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The disproportionate body of LEADERSHIP


It is late October. The presidential campaign in the America is in full speed. The current boss of the New World is making leadership look like a combination of Borat and Larry David. He is not curbing his enthusiasm but is causing a permanent damage to leadership.

Is it just him or the entire world has shifted to a singular mode. There were times when even the Kings spoke in plural. “We”used to be a big word once upon a time. Surely the leaders of the world should be aiming towards collective benefit rather than individual grandeur. Respectful, carrying and speaking in plural orchestral leaders is what this world needs. And a symphony orchestra for a ruling party.

But what do I know! I am a dreamer.


Let me see what the rational people out there have to say. I am opening my LinkedIn. For the few who do not know what Linked In is, it is the social media of the level headed. For the people who mean business. In Linkedin people do not post their toes on a beach, but instead display their professional achievements. And wisdom.

It has been a while since I have browsed this page. Not that I don’t need to be linked in. I do, but sometimes I wonder if there are any meaningful contributions musicians can make to the world of business?

Ok, let’s have a look. Oh! There are many important people here! A CEO. Another CEO. An Owner and a CEO. An Owner and a President. A Global Chief of Operations. This one is just a President. C’mon, man! You can do better than that! A mere President?? Add something! Next one: Head of Operations. Head of Marketing. Head of The World and President of the Universe. Hm... So many Heads! Where are the legs? Where are the bodies and the arms? The broad shoulders? Who carries the weight of these big heads? It seems that there are no longer people who are not executives. Maybe, the ones who are not that high in the hierarchy never sign up for Linked In. They just hang out on Instagram and waste their precious time dancing rather than climbing the corporate world’s title ladder. Well, it is paradoxical that these days a good corporate position - somewhere around the legs of the company - is not enough. Even the waste line is too low. Turns out we live in a world of ... leaders.

Ah, voila, I am thinking! Here is where the musicians will make a meaningful contribution! We will give a lesson in Leadership and what it really means as we understand how harmony often leads to triumph. And triumph, is where ultimately every Napoleon is heading towards.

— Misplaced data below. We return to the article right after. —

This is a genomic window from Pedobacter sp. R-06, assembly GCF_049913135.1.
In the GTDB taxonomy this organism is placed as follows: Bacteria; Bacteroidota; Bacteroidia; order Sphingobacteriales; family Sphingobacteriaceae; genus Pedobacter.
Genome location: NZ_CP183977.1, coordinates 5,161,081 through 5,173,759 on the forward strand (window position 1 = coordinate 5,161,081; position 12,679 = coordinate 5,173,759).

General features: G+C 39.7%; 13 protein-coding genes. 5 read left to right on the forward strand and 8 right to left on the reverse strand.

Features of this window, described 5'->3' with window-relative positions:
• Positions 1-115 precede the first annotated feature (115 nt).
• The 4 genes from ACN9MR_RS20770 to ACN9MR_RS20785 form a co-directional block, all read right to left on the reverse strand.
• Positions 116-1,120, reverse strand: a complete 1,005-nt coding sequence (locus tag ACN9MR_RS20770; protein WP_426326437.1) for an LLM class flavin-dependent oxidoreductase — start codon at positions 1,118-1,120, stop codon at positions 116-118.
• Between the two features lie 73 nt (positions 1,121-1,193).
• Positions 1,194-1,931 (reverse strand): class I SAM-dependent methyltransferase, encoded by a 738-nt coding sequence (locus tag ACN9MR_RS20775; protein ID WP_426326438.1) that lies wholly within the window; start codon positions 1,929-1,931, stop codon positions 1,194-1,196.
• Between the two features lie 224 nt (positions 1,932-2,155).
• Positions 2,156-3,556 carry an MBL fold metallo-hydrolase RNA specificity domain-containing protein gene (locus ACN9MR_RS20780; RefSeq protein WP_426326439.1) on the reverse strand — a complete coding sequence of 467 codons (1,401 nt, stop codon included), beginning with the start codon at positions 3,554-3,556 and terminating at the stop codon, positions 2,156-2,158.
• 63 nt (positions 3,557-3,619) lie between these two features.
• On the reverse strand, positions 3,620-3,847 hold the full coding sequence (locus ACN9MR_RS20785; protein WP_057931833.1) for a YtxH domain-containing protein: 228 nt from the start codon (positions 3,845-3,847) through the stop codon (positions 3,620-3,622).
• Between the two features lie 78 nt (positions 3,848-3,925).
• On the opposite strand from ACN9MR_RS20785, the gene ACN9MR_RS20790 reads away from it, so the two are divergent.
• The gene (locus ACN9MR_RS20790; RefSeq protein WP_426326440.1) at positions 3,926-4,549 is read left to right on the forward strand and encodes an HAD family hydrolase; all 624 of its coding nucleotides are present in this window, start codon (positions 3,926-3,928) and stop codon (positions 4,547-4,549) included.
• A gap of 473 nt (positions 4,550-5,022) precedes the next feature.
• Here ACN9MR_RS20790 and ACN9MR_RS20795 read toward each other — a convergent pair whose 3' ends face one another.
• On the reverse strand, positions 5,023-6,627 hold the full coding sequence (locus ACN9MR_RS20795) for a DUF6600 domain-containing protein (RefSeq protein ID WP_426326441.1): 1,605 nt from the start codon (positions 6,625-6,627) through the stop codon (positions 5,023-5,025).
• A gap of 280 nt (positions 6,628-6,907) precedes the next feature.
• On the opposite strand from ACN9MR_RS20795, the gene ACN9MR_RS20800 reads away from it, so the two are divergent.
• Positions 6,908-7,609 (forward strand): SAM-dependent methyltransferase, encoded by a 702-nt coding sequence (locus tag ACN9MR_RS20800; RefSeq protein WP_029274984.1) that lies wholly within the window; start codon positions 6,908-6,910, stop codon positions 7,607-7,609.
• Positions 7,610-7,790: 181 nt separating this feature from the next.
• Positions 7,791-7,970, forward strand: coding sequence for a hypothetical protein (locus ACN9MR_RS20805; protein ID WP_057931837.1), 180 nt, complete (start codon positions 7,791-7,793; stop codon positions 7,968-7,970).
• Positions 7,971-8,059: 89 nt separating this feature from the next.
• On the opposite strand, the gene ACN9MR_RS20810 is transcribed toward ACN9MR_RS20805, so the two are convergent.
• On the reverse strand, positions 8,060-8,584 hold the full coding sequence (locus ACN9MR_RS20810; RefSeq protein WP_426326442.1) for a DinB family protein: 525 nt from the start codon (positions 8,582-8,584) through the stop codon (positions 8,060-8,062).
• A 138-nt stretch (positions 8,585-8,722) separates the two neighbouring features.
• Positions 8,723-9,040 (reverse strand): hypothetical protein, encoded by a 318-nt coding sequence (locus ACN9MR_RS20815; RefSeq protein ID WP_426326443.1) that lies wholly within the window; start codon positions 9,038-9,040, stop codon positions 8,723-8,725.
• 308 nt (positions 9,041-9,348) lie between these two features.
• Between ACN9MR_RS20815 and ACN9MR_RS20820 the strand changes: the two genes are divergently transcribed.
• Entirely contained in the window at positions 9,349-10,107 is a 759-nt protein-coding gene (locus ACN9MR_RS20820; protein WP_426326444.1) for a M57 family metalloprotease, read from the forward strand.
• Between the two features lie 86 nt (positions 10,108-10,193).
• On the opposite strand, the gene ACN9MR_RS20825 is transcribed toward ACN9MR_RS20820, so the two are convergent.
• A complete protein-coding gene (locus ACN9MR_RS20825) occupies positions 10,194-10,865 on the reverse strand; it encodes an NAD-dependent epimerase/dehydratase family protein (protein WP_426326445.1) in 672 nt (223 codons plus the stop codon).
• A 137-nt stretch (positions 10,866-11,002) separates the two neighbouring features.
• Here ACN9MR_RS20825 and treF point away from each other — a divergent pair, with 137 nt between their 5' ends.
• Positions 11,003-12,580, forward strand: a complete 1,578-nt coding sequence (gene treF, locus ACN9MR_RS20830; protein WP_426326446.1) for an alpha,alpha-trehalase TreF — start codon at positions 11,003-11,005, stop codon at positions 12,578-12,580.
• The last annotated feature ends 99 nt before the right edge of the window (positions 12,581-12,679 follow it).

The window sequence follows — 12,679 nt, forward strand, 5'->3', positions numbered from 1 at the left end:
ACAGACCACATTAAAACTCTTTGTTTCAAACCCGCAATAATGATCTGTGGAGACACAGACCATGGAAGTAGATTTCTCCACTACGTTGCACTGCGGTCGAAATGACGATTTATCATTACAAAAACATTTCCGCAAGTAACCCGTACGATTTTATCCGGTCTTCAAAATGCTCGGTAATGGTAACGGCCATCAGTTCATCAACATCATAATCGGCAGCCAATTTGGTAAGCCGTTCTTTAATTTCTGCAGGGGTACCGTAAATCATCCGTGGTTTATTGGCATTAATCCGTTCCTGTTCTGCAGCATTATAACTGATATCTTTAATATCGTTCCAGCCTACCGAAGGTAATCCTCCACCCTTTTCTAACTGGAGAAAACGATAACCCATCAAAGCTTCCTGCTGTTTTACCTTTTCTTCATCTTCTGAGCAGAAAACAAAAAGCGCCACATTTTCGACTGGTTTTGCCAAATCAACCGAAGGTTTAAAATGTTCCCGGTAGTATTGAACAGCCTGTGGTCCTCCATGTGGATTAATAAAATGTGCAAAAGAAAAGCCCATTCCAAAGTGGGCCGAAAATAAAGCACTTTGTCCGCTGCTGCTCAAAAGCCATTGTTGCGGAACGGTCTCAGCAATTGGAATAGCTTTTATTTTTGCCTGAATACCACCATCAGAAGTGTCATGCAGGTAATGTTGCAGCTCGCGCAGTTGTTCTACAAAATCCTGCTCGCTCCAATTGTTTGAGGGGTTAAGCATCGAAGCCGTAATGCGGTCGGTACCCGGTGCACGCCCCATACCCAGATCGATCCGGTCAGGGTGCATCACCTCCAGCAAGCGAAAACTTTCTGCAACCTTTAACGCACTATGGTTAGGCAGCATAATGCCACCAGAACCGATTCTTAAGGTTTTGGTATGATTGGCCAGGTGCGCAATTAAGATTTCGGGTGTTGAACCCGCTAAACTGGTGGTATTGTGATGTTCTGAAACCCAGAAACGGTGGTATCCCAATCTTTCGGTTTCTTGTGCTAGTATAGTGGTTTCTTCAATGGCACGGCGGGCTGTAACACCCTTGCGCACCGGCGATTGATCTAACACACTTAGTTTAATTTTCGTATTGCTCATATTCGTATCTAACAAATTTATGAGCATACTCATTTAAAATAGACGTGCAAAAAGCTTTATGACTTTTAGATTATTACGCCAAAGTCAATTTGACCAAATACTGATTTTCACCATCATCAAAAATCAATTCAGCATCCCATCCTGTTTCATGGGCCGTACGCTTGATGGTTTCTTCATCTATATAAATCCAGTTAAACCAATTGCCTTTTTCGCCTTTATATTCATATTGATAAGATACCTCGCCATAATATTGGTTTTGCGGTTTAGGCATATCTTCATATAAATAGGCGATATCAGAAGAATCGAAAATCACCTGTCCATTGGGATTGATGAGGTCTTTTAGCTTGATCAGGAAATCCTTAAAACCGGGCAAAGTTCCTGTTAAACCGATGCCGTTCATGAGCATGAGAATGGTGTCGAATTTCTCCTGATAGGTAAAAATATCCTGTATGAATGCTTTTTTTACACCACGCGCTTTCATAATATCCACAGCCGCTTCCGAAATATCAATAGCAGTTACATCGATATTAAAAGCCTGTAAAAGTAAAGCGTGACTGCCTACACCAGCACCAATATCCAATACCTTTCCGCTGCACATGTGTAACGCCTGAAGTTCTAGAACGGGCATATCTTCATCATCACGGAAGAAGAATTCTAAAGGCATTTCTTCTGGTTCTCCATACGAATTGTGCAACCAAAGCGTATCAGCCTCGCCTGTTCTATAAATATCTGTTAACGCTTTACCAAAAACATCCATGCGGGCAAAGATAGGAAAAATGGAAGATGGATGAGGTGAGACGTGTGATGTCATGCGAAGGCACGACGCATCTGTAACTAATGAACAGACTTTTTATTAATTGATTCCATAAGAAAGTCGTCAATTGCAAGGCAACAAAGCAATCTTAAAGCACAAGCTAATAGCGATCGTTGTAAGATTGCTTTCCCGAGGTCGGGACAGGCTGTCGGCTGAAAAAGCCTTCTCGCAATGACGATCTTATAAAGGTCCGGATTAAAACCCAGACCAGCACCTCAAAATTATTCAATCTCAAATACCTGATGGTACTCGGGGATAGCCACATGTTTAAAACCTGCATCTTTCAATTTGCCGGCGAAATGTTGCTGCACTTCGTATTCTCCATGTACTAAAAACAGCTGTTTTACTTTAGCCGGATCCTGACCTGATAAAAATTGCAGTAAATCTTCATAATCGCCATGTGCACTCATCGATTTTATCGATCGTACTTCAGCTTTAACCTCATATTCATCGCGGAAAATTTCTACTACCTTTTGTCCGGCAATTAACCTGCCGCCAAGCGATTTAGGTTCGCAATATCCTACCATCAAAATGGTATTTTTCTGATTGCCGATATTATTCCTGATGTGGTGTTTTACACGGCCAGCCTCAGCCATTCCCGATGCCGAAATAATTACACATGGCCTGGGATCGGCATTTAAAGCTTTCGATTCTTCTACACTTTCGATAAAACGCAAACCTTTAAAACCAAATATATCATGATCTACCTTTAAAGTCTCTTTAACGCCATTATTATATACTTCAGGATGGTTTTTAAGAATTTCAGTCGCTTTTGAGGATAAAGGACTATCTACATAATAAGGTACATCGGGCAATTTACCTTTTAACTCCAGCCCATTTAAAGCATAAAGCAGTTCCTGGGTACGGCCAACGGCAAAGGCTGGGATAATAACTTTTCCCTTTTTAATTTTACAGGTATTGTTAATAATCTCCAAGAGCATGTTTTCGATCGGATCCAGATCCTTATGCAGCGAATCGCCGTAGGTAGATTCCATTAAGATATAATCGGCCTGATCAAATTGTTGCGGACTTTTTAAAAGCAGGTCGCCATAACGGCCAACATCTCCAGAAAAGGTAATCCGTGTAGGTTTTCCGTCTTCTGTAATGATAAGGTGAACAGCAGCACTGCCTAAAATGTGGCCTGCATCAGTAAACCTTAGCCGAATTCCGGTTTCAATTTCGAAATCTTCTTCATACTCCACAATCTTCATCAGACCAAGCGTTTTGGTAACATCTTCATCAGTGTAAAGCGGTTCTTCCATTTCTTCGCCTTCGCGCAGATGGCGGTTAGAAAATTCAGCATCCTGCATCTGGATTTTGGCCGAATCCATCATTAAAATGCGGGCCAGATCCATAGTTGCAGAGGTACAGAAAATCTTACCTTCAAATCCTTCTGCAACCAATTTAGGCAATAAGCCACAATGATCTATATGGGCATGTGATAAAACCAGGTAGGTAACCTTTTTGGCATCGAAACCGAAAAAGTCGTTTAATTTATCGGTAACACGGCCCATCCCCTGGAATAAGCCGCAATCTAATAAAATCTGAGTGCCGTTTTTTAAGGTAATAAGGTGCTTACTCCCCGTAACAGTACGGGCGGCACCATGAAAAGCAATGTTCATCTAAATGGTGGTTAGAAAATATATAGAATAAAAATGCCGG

Harmony or not, we have hierarchy in music too. In the musical organisation called 'orchestra' there are several figures of importance. Some people think the Capo of the orchestra is the Conductor. Well, visually that is possibly true. However the conductors are often what a very important client is for a company. You have to agree with them and do what they want (or at least pretend you do), but they are not really part of the team.

The most important person in the team is the Leader or the Concertmaster.

The Concertmaster is the first violinist, the person who shakes hands with the Conductor and signs the Peace Treaties.

Further down the line are the Principals of the sections - they are the regional managers. The sectional players who are just the regular employees - busy and often frustrated, and then come the extras - the contractors, who do not have a say in anything.

Just as in every organisation there are many conflicts, love stories, negotiations and agreements which a group of different people inevitably encounters. So that the Leader, the person who is essentially the elected captain of that messy football team, will have to set the tone (quite literally in our case) and lead the band to the final applause.


We asked some of the most prominent orchestral leaders in the world four questions that summarise some of the most difficult aspects a leader faces on a regular basis. Their answers will surely give many of you a good idea how the head relates to the other parts of the body so that there is a successful forward movement.


The questions are:

  1. What is the best and worst part of being a Leader?

  2. How do you deal with “troublemakers”?

  3. What makes a great conductor?

  4. What makes a great team?


And this is what they said:


Kay Stern - Concertmaster of San Francisco Opera